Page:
It is well known that algorithm A overestimates the predictive capabilities of the selected models [24]. This is so because the final model arises from a selection within a very big pool of candidates (in general the external loop number 1 may generate millions of combinations) and the risk of overparametrization is evident as it is quite probable to find a combination of indices well correlated with the experimental property vector. Despite to this drawback, when considering MLR or other linear techniques this standard algorithm is widely used for its simplicity and execution speed, as steps 2.1 and 2.2 do not need to be explicitly reproduced for MLR models, as there is a general theorem that allows obtaining the results in an even faster way [43]. Even more, the statistical parameters presented accompanying the results (such as the F one) where originally designed to evaluate a single model and not a model selected from a big pool of candidates [44]. This feature helps to optimistically interpret the obtained fittings.

A second and more robust test of predictability was also performed with the data, this time using the ITS method. It also constitutes a LnO cross-validation, with n ranging from 0 to 2, and considering all the possible subsets of k independent variables, where k varies between 1 and 5. In order to select an optimal subset of variables for each n and each k values, the following Algorithm B implements a L1O-ITS protocol:

**Algorithm B(N,n,m,k):**MLR-LnO/L1O-ITS method for N molecules for obtaining linear models involving k indices taken from a set of m.- 1.
- Consider the N molecules with known activity and left apart one at a time (this is the L1O part in the ITS formalism). For each set of N-1 remaining molecules:
- 1.1.
- Apply the A(N-1,n,m,k) algorithm.
- 1.2.
- Consider the MLR model obtained in previous step and apply it over the molecule excluded in step 1, obtaining in this way the property value prediction and the corresponding equation.

As it can be seen from the Algorithm B, for each particular value of k, it provides with a single model for each left out molecule. Therefore, in this case predictions are made without supervision and the process of selection of subset variables is performed without taking into account the information relative to the excluded structure (the data of the molecule left out are completely hidden to the system at every step) and obtaining in this way a true prediction. Evidently, algorithm B is much more severe than Algorithm A: first, because it is much more time consuming (approximately N times more as this is the number of required internal calls to Algorithm A) and, second, because it gives true external simulated predictions, which can be more unstable. Respect to this last point, the advantage relies in the fact that if consistent predictions are obtained, they have an extra value as they where obtained simulating external predictions. In this way, ITS procedures can be interpreted as a test for assessing the true predictive capabilities of the proposed models.

Results of prediction performance by using Algorithm A are shown in table 3. In order to compare models (despite the word of caution above) even in the case of involving distinct number of parameters, we revert to the clogPP term due to Pecka and Ponec [45]. This statistical parameter is the co-logarithm of the probability of finding a linear model involving a certain number of descriptors and objects and having an equal or greater value of the correlation coefficient. It has been recently demonstrated that this is equivalent to the computation of the statistical F term [46]. Higher values of clogPP imply greater model reliability. In general, it would be ideal to find a maximal value for clogPP, indicating how many descriptors must be taken in the model.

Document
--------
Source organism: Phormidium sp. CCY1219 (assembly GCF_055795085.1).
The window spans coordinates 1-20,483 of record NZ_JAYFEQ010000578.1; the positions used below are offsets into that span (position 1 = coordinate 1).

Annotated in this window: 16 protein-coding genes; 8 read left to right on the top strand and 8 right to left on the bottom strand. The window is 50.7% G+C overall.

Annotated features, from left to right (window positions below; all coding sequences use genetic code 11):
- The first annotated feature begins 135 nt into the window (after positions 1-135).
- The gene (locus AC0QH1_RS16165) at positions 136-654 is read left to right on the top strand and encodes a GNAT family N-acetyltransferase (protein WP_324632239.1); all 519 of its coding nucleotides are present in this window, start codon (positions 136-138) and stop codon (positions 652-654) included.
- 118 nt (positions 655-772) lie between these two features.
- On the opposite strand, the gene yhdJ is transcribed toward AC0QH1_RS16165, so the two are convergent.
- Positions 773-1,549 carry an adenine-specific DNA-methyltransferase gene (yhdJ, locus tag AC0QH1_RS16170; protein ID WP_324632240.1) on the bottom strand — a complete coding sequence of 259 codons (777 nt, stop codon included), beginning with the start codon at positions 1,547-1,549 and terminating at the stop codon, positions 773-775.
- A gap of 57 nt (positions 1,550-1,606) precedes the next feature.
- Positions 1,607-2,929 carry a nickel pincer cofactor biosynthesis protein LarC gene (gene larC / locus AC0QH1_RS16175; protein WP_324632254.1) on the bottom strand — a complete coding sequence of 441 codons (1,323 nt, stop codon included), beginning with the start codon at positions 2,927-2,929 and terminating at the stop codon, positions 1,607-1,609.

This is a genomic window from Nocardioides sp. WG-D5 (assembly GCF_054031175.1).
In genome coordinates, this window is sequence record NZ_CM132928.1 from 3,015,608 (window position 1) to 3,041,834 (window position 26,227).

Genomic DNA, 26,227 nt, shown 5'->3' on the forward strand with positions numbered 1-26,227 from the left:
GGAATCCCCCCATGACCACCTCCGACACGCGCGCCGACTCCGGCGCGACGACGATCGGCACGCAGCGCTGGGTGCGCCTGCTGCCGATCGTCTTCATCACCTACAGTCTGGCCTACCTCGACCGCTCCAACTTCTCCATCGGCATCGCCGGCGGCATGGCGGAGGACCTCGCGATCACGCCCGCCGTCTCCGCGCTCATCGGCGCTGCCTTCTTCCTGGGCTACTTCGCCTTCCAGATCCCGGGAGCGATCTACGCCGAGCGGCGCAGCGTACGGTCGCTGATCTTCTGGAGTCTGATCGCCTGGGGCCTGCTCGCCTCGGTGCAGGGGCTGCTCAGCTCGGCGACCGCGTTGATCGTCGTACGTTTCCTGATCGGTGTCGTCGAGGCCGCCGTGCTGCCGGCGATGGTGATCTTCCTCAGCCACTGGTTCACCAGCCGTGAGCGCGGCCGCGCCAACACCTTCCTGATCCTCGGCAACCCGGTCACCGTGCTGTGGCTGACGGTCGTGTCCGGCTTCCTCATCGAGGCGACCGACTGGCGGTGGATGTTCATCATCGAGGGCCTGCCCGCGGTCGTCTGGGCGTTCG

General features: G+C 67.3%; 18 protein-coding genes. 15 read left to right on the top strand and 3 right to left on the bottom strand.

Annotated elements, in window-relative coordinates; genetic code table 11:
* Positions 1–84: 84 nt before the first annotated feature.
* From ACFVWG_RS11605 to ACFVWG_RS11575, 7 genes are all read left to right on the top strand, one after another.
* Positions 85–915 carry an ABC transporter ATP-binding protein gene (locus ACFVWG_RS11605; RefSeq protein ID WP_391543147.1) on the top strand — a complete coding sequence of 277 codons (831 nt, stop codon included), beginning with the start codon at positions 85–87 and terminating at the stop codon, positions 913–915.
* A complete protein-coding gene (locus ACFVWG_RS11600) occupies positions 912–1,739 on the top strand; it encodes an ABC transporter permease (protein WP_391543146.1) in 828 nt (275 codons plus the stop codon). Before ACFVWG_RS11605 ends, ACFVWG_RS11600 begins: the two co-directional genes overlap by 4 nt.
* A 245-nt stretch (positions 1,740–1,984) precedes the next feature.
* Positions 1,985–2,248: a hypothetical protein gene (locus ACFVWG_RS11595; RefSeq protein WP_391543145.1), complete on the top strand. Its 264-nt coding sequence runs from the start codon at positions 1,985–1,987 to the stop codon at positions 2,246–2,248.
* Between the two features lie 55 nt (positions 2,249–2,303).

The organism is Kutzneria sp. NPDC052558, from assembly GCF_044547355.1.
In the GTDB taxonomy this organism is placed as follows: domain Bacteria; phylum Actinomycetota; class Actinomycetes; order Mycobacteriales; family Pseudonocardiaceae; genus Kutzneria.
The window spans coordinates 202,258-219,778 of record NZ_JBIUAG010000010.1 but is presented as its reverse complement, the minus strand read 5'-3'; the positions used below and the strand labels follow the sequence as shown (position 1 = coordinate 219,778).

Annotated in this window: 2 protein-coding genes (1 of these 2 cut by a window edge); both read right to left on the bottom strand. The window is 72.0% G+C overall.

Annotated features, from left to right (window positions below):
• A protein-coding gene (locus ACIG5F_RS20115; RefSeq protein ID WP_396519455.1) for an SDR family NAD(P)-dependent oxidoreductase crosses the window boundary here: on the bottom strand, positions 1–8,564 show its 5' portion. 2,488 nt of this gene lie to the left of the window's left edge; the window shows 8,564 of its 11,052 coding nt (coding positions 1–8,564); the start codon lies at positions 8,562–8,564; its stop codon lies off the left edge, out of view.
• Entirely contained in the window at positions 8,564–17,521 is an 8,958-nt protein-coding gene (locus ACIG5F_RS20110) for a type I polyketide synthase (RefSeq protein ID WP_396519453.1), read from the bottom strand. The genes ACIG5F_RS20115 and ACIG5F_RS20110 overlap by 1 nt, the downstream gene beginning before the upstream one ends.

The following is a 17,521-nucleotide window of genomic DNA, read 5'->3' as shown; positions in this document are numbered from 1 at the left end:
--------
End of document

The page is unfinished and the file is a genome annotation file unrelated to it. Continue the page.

Number of descriptors ( k) | ||||||
---|---|---|---|---|---|---|

Model | 1 | 2 | 3 | 4 | 5 | |

Leave-0-out (MLR) | R^{2} | 0.611 | 0.778 | 0.879 | 0.948 | 0.965 |

clogPP | 4.32 | 5.55 | 6.84 | 8.70 | 8.98 | |

Leave-1-out | R^{2} | 0.552 | 0.658 | 0.827 | 0.902 | 0.945 |

clogPP | 3.76 | 3.96 | 5.60 | 6.67 | 7.62 | |

Leave-2-out | R^{2} | 0.552 | 0.658 | 0.826 | 0.902 | 0.946 |

clogPP | 3.76 | 3.76 | 5.59 | 6.68 | 7.63 |

From Table 3, it seems that the most the number of variables increases, the best the equations obtained seems to be. This is a typical result and in some cases a maximum value of R^{2} or clogPP can be achieved along a series in k or in n. In the particular case shown here such a maximum value is not found, but some L1O and L2O results are identical as the same final models are selected.

By contrast, when algorithm B is executed, the prediction performance varies irregularly, as it can be seen in Table 4. ITS results in Table 4 present a qualitative and quantitative improvement when 5 descriptors are being considered in the obtaining of internal models (combinations of 6 descriptors where not tested due to the big computation time required). This shows how ITS procedures are distinct in nature from simple overall fitting approaches. Authors interpret that the nature of the present QSAR problem needs the inclusion of at least 5 descriptors in order to deal with the molecular diversity and to achieve an acceptable molecule-property relationship description. This is revealed by the ITS procedure, as it forces to make individual and transparent predictions for each one of the compounds. The ITS algorithm can be refined implementing an overall L2O or higher protocols (making predictions for a couple or more molecules at a time) in step number 1. However, according to our experience the results of L2O are only slightly different from the results of L1O and they will not be shown here. Furthermore, in our case this was not necessary since at the L1O level a quantitative and instructive leap is already found when passing from k = 3 to 4 as presented in Table 4. The best models are the ones involving 5 descriptors considering internal L0O (ordinary MLR) or L2O models (L3O models are much more time consuming and have not been explored here).